My final work trip to Vietnam – HCMC again – was right after Phuket, so instead of packing from scratch, all I had to do was some laundry. The washer in the Phuket apartment was so interesting! You had to scoot it close enough to the shower to fill it with the shower hose, then scoot it to the other side of the bathroom to plug it in, and hold the button down while it washed, then back to the shower to drain, then fill again for the rinse cycle. It had a separate compartment for the spin cycle, which looked exactly like a large salad spinner. Even though it was 90-95 degrees, it was so humid in Phuket that it took most of the day in the sun for the clothing to dry on the rack. In short, kinda cool to try once or twice, but glad we have a modern washer back home and in Chiang Mai!
The first day I helped to train a new team member Hien (Holly), and put some finishing touches on a presentation I had created to tell people about the U.S. education system: “How to achieve academic success in the United States: a guide to finding your best fit school, choosing your pathway and major amid diverse options, navigating the application process at top universities, and looking for scholarships. The presentation will also cover the best ways to be a successful student and insider tips on the American education system.”
The focus wasn’t American Honors, but I did mention it as one option, and luckily they asked more questions about AH so that I could explain in more detail. I was told the presentation was going to be big, as in more than one hundred people, and that it would be given at the U.S. consulate, which was a huge honor! It was difficult to get more information about my audience ahead of time – I needed to know whether I’d be speaking to mostly students, parents, educators, or agents. It was such a broad topic that I just had to prepare for all audiences and random questions by doing a lot of research. Luckily I already knew most of what I’d need to talk about, including the difference between the U.S. and V.N. systems, but “top schools” wasn’t my specialty, so I researched random things like scholarships for international students, the requirements for international students at the top schools, and which top schools offered interviews in V.N.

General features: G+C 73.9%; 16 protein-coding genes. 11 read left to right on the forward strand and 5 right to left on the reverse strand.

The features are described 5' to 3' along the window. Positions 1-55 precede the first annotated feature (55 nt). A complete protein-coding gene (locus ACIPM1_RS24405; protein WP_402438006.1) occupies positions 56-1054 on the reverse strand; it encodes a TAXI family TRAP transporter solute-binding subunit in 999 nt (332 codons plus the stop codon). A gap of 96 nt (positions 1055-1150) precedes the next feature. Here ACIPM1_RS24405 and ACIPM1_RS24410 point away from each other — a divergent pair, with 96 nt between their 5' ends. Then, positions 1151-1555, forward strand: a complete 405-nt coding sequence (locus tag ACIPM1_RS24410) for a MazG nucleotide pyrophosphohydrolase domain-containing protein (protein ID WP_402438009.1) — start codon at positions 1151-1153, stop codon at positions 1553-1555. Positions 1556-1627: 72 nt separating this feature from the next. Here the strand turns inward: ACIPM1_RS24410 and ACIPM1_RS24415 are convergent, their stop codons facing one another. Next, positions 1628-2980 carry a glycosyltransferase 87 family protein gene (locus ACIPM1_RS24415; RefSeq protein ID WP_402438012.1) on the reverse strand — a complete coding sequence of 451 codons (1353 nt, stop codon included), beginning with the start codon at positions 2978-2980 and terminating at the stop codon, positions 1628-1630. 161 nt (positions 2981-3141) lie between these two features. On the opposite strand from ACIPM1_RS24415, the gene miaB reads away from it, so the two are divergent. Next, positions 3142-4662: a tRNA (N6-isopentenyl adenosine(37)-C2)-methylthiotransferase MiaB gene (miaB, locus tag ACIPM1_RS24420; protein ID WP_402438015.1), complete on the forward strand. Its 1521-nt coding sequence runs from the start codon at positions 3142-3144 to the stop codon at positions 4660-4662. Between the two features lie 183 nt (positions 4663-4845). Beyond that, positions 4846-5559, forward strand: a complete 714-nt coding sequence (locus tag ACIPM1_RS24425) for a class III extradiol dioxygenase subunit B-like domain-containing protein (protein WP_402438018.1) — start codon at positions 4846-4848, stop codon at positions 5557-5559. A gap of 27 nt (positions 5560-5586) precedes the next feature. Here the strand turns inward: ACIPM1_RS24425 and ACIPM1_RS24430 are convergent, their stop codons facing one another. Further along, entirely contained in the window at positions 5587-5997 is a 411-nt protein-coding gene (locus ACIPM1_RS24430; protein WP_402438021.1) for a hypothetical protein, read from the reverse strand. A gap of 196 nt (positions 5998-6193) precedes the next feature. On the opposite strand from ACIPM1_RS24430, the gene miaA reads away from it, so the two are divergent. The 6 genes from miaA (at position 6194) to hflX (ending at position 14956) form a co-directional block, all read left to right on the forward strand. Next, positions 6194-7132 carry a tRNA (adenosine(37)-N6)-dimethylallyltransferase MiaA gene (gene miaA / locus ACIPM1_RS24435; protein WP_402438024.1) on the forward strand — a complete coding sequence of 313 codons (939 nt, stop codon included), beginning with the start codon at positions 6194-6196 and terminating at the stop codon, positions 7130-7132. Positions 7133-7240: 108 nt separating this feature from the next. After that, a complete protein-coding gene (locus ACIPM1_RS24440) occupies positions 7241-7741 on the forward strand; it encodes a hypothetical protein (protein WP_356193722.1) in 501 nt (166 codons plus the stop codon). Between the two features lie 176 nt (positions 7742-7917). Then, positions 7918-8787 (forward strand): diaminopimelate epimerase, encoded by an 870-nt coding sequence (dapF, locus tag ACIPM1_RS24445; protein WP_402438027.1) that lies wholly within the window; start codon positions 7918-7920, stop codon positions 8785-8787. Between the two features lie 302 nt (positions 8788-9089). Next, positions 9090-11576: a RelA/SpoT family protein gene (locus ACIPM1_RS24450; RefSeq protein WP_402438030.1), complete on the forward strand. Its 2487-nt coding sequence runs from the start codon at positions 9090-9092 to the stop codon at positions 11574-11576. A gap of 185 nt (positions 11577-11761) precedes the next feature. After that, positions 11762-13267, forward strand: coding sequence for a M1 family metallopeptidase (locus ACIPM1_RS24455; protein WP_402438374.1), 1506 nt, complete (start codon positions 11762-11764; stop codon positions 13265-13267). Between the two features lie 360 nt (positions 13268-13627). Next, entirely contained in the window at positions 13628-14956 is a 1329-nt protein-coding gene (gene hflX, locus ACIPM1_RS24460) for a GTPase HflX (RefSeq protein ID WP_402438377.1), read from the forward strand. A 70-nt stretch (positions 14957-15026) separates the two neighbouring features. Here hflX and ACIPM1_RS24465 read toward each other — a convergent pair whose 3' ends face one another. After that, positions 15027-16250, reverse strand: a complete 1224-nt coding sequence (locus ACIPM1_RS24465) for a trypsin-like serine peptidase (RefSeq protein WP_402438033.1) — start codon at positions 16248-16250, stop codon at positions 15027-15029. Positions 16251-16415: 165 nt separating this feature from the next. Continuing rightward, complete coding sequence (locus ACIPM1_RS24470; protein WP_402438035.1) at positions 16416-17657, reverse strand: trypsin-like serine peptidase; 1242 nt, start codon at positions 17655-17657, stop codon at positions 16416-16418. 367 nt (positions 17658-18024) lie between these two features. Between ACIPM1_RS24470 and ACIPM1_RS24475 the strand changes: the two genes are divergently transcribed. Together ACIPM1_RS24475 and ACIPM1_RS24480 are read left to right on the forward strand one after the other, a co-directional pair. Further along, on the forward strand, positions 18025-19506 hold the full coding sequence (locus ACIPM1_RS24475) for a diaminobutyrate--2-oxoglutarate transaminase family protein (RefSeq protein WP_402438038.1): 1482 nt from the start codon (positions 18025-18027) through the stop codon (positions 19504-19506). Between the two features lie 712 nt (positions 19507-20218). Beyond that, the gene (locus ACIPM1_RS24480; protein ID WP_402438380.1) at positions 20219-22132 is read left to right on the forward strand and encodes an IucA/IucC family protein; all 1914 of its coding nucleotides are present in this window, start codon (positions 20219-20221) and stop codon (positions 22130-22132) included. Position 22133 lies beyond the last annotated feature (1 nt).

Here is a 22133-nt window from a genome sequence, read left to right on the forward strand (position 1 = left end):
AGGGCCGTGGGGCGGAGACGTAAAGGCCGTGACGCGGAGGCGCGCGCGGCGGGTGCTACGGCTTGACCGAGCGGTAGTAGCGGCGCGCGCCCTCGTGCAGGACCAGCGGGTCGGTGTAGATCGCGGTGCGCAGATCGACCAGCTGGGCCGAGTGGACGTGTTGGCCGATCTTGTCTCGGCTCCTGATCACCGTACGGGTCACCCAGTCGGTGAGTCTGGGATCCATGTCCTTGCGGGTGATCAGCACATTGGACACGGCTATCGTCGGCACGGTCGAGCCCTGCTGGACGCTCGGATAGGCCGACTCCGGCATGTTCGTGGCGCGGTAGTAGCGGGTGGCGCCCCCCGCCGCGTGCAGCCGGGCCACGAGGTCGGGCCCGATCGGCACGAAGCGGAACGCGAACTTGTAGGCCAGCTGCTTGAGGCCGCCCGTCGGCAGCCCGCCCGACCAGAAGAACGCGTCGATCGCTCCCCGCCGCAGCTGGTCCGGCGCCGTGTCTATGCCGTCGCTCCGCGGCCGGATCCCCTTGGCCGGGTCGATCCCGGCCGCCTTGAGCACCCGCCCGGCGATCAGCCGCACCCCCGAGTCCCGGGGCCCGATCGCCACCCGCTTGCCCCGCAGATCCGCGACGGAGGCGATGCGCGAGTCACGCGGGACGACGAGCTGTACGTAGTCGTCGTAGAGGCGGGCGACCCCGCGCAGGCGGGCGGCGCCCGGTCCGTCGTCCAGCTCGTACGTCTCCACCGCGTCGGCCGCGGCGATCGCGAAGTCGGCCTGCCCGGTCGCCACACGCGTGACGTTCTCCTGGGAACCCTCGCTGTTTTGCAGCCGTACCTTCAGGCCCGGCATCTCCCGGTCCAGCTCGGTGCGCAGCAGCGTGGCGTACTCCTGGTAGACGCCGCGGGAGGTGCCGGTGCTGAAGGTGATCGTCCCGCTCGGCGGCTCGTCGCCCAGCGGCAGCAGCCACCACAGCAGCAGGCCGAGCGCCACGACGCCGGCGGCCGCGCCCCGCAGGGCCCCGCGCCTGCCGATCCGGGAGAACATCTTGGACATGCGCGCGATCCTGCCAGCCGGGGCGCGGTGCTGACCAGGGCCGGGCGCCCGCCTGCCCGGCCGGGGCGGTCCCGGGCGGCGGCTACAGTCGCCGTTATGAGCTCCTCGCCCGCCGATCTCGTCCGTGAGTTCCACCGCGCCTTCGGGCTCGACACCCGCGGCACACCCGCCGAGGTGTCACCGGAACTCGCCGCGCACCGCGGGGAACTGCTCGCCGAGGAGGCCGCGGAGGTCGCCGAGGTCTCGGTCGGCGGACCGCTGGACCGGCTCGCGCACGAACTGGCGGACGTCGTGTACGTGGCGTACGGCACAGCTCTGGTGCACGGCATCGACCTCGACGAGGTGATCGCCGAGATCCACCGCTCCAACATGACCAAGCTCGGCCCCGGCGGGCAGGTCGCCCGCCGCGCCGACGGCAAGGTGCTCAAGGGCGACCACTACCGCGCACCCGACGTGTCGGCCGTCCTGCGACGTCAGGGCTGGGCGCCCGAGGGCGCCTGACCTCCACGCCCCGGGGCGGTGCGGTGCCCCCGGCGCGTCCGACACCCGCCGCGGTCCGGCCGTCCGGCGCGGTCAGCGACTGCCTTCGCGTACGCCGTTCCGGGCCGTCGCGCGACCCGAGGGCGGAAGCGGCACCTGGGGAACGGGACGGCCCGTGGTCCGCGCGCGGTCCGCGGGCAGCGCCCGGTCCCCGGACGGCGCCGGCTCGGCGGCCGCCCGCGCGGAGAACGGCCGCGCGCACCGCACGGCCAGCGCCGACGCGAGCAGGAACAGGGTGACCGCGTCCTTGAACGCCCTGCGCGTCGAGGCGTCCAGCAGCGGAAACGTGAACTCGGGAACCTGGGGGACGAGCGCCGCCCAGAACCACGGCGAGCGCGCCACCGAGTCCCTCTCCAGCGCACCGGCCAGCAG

While en route to the seminar, Broc texted me an awesome April Fools joke that I fell for; he said that starting next year, Magic cards would be not printed on trading cards, but only online. I was quite distraught over this “news”, since we really like playing with the physical cards. Because of all the traveling and how preoccupied I was, I didn’t even remember that it was April 1st!
Although I’ve been slightly more on the introverted side for most of my life, I’ve gotten so much public speaking experience in the past two years that I’m feeling pretty confident as we turn in our passports and go through the metal detector. The director meets me at the door and takes us into a large room with over 100 chairs. Only about thirty five people end up showing up, and I’m so grateful that they all sit in the front rows so that I don’t have to project to the back or use a mic. If we’d been in the U.S. I guarantee that some jackass and their family would sit in the very back in case they wanted to duck out. My presentation ended up going very well. Even though the presentation was an hour, plus thirty minutes of questions, I didn’t see anyone get bored or even look at their cell phone. The Prezi (like an interactive PowerPoint) I made was mostly pics and a few bullet points per slide, and I only had to look at my notes once to remember some funny “what not to do” tips. After the presentation, I find out one of the dads had relatives that lived just down the street from me in Tacoma!
When I got home around 6pm, I took a short nap and relaxed, then headed out to Ngoc Chau Garden Restaurant around 8:30pm. A lot of people eat very late here, in fact the best people watching is after 9pm, especially on a Friday! I talked to the waitress about the menu, and she recommended a caramel pork soup, which sounded very unusual, and is a traditional meal at Tet (New Year) holidays. I also got an orange smoothie. The stew had a rich buttery sweet and spicy flavor, but not too spicy, just enough to make the sweet more interesting. The meat was fall-apart tender, and after picking out a few ribs of pure fat, I ate every morsel and grain of rice that I soaked in the sauce. All around me, dishes look amazing, and the variety of new dished I hadn’t seen surprised me! Next to me a woman and her mother were eating a “hot pot” pho soup, which we would call fondue. They had huge trays of seafood and vegetables and noodles they could choose from to put in their pot. When they weren’t looking I took a pic of their food!